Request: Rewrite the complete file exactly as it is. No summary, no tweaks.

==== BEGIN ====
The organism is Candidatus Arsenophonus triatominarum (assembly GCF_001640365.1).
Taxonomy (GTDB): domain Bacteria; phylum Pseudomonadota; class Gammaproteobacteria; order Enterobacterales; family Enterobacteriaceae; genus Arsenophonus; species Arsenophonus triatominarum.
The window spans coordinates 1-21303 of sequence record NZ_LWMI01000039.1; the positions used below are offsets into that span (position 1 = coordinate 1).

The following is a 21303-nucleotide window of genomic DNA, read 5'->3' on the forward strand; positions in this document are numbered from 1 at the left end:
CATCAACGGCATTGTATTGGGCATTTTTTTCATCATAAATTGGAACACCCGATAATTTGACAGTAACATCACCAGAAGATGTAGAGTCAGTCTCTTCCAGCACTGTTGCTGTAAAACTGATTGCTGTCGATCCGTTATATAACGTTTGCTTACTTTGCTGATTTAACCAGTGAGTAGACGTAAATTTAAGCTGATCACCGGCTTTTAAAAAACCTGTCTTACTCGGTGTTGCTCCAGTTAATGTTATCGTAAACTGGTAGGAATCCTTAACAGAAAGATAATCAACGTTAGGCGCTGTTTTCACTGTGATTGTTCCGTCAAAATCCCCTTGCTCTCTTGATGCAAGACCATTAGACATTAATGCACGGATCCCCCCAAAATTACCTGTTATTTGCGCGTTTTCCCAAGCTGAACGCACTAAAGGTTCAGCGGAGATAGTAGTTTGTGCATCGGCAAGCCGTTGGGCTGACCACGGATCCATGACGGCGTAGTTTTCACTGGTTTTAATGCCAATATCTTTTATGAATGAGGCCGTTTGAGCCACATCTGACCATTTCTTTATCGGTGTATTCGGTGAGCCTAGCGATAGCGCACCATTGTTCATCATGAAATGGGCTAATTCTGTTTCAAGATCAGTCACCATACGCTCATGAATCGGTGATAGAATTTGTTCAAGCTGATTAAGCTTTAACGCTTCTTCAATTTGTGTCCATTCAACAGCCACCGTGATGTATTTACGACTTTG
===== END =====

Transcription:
The organism is Candidatus Arsenophonus triatominarum (assembly GCF_001640365.1).
Taxonomy (GTDB): domain Bacteria; phylum Pseudomonadota; class Gammaproteobacteria; order Enterobacterales; family Enterobacteriaceae; genus Arsenophonus; species Arsenophonus triatominarum.
The window spans coordinates 1-21303 of sequence record NZ_LWMI01000039.1; the positions used below are offsets into that span (position 1 = coordinate 1).

The following is a 21303-nucleotide window of genomic DNA, read 5'->3' on the forward strand; positions in this document are numbered from 1 at the left end:
CATCAACGGCATTGTATTGGGCATTTTTTTCATCATAAATTGGAACACCCGATAATTTGACAGTAACATCACCAGAAGATGTAGAGTCAGTCTCTTCCAGCACTGTTGCTGTAAAACTGATTGCTGTCGATCCGTTATATAACGTTTGCTTACTTTGCTGATTTAACCAGTGAGTAGACGTAAATTTAAGCTGATCACCGGCTTTTAAAAAACCTGTCTTACTCGGTGTTGCTCCAGTTAATGTTATCGTAAACTGGTAGGAATCCTTAACAGAAAGATAATCAACGTTAGGCGCTGTTTTCACTGTGATTGTTCCGTCAAAATCCCCTTGCTCTCTTGATGCAAGACCATTAGACATTAATGCACGGATCCCCCCAAAATTACCTGTTATTTGCGCGTTTTCCCAAGCTGAACGCACTAAAGGTTCAGCGGAGATAGTAGTTTGTGCATCGGCAAGCCGTTGGGCTGACCACGGATCCATGACGGCGTAGTTTTCACTGGTTTTAATGCCAATATCTTTTATGAATGAGGCCGTTTGAGCCACATCTGACCATTTCTTTATCGGTGTATTCGGTGAGCCTAGCGATAGCGCACCATTGTTCATCATGAAATGGGCTAATTCTGTTTCAAGATCAGTCACCATACGCTCATGAATCGGTGATAGAATTTGTTCAAGCTGATTAAGCTTTAACGCTTCTTCAATTTGTGTCCATTCAACAGCCACCGTGATGTATTTACGACTTTG